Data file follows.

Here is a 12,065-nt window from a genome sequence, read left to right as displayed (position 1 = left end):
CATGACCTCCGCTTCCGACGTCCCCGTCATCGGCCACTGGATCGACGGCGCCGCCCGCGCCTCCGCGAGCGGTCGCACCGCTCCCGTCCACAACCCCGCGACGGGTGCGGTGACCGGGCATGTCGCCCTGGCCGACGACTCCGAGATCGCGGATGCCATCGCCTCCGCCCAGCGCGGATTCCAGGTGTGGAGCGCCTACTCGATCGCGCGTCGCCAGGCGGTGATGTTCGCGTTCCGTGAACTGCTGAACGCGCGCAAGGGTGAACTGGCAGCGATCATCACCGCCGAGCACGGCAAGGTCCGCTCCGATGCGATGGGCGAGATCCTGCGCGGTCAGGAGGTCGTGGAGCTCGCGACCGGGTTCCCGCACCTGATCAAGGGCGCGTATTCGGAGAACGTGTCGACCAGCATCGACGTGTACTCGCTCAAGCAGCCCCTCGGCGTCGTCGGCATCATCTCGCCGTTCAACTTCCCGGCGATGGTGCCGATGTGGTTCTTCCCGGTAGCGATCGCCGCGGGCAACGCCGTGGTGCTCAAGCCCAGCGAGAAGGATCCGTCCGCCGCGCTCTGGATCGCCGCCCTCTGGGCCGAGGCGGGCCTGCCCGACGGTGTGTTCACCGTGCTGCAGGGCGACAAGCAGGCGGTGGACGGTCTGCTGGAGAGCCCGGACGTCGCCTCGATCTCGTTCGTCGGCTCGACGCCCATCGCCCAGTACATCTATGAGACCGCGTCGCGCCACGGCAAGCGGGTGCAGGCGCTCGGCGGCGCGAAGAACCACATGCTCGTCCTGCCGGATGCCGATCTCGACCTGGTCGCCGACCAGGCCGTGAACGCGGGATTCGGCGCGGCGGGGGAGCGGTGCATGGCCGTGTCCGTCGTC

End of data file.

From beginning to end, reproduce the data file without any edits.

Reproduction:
Here is a 12,065-nt window from a genome sequence, read left to right as displayed (position 1 = left end):
CATGACCTCCGCTTCCGACGTCCCCGTCATCGGCCACTGGATCGACGGCGCCGCCCGCGCCTCCGCGAGCGGTCGCACCGCTCCCGTCCACAACCCCGCGACGGGTGCGGTGACCGGGCATGTCGCCCTGGCCGACGACTCCGAGATCGCGGATGCCATCGCCTCCGCCCAGCGCGGATTCCAGGTGTGGAGCGCCTACTCGATCGCGCGTCGCCAGGCGGTGATGTTCGCGTTCCGTGAACTGCTGAACGCGCGCAAGGGTGAACTGGCAGCGATCATCACCGCCGAGCACGGCAAGGTCCGCTCCGATGCGATGGGCGAGATCCTGCGCGGTCAGGAGGTCGTGGAGCTCGCGACCGGGTTCCCGCACCTGATCAAGGGCGCGTATTCGGAGAACGTGTCGACCAGCATCGACGTGTACTCGCTCAAGCAGCCCCTCGGCGTCGTCGGCATCATCTCGCCGTTCAACTTCCCGGCGATGGTGCCGATGTGGTTCTTCCCGGTAGCGATCGCCGCGGGCAACGCCGTGGTGCTCAAGCCCAGCGAGAAGGATCCGTCCGCCGCGCTCTGGATCGCCGCCCTCTGGGCCGAGGCGGGCCTGCCCGACGGTGTGTTCACCGTGCTGCAGGGCGACAAGCAGGCGGTGGACGGTCTGCTGGAGAGCCCGGACGTCGCCTCGATCTCGTTCGTCGGCTCGACGCCCATCGCCCAGTACATCTATGAGACCGCGTCGCGCCACGGCAAGCGGGTGCAGGCGCTCGGCGGCGCGAAGAACCACATGCTCGTCCTGCCGGATGCCGATCTCGACCTGGTCGCCGACCAGGCCGTGAACGCGGGATTCGGCGCGGCGGGGGAGCGGTGCATGGCCGTGTCCGTCGTC